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Multiple Ovarian Cysts as the Major Symptom of Hypothyroidism

Multiple Ovarian Cysts as the Major Symptom of Hypothyroidism

In 2008, doctors are the gynecology department in Gunma, Japan reported the case of a women with primary hypothyroidism. The patient was 21-years-old. She was referred to the gynecology department because she complained of abdominal pain. Her abdomen was distended up to the
level of her navel.

Doctors orders ultrasound and a CT scan of her abdomen. These imaging procedure showed that she had multiple cysts of both her right and left ovaries.

Her cholesterol and liver function were increased. Also, a muscle enzyme (creatine phosphokinase) that’s often high in hypothyroidism was high. Blood testing also showed that she had had primary hypothyroidism from autoimmune thyroiditis.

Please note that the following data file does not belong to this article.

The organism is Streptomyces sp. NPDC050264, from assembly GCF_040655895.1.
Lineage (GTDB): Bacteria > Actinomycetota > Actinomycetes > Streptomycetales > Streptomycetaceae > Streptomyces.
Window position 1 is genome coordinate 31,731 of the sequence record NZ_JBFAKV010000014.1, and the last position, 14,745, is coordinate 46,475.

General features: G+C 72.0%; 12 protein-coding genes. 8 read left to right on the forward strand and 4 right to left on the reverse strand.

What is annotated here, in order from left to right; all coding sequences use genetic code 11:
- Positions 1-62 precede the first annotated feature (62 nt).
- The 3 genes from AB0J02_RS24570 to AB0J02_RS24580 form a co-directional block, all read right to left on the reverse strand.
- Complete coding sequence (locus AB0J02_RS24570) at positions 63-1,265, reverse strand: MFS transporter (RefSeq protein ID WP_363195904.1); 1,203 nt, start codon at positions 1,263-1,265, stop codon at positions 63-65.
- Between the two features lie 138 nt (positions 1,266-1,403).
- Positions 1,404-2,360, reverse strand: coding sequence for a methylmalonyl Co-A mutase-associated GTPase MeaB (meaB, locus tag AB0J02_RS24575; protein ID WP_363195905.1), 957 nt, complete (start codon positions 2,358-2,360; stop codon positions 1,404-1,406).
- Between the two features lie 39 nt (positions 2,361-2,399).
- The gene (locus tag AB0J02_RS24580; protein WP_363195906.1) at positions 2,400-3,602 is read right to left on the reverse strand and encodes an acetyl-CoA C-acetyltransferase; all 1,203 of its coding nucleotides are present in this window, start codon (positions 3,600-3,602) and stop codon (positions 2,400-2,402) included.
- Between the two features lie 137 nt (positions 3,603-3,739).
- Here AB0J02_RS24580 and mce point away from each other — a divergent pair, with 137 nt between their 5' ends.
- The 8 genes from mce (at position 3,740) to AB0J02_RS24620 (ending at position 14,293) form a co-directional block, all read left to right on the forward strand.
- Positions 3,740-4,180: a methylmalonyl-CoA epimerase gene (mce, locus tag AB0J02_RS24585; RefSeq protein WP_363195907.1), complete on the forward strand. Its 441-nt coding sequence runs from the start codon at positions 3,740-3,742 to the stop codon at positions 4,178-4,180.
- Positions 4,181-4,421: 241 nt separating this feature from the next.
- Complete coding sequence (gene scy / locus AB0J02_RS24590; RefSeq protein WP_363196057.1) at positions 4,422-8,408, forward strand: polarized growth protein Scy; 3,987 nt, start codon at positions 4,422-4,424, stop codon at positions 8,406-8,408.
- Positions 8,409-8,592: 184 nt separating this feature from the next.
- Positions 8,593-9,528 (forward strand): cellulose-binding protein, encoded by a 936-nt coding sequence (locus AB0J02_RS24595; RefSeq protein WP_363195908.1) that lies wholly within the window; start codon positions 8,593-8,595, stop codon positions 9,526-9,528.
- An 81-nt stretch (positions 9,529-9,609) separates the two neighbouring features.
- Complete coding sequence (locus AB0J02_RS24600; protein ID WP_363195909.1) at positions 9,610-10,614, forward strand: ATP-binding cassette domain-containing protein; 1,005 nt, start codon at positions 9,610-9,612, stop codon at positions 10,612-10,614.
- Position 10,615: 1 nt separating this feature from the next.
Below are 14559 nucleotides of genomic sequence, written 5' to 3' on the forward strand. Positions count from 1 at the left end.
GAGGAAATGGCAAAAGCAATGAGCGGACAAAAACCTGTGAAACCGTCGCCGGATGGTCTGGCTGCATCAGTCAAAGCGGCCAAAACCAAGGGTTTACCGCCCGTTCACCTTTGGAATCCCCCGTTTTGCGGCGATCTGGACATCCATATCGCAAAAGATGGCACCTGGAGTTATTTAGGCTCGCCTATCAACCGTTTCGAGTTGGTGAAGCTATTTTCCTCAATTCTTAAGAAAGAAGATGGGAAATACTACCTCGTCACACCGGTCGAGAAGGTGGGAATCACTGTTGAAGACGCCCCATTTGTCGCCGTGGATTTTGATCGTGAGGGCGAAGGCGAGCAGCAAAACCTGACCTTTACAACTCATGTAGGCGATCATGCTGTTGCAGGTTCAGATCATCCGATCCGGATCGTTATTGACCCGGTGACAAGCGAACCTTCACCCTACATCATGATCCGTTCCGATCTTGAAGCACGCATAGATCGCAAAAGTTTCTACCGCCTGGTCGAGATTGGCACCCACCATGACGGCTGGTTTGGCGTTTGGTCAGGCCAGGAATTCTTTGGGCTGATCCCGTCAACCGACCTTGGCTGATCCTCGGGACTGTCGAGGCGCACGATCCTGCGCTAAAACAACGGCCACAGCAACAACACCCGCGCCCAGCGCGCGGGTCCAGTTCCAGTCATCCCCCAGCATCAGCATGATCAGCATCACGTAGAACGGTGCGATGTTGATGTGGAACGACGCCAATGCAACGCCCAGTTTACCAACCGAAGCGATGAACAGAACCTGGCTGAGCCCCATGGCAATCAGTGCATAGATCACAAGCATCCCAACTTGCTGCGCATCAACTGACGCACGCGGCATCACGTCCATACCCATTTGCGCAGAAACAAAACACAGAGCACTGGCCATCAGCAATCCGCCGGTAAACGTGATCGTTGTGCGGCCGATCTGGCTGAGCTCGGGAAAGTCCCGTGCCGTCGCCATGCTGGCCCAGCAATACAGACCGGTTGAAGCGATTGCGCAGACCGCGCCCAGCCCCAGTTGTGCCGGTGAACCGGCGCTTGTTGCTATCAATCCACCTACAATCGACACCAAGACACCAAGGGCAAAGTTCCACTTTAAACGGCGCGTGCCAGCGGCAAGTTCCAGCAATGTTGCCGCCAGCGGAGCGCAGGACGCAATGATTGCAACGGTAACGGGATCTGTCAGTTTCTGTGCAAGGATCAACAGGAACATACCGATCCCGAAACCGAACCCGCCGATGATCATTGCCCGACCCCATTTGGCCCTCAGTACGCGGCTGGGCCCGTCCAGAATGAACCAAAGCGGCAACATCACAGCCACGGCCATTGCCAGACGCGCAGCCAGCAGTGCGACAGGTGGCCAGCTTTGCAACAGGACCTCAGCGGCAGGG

The young woman’s ovarian cysts disappeared after she began thyroid hormone therapy.

Other researchers have reported women with primary hypothyroidism whose main health problems were ovarian cysts or precocious puberty in prepubertal girls. What is unique about this particular case is ovarian cysts resulting from hypothyroidism in a young but adult female.

The researchers cautioned doctors: “To avoid inadvertent surgery to remove an ovarian tumor,” they wrote, “it is essential that a patient with multiple ovarian cysts and hypothyroidism be properly managed, as the simple replacement of a thyroid hormone could resolve the ovarian cysts.”[1]

1. Kubota, K., Itho, M., Kishi, H., et al.: Primary hypothyroidism presenting as multiple ovarian cysts in an adult woman: a case report.
Gynecol. Endocrinol., 24(10):586-589, 2008.


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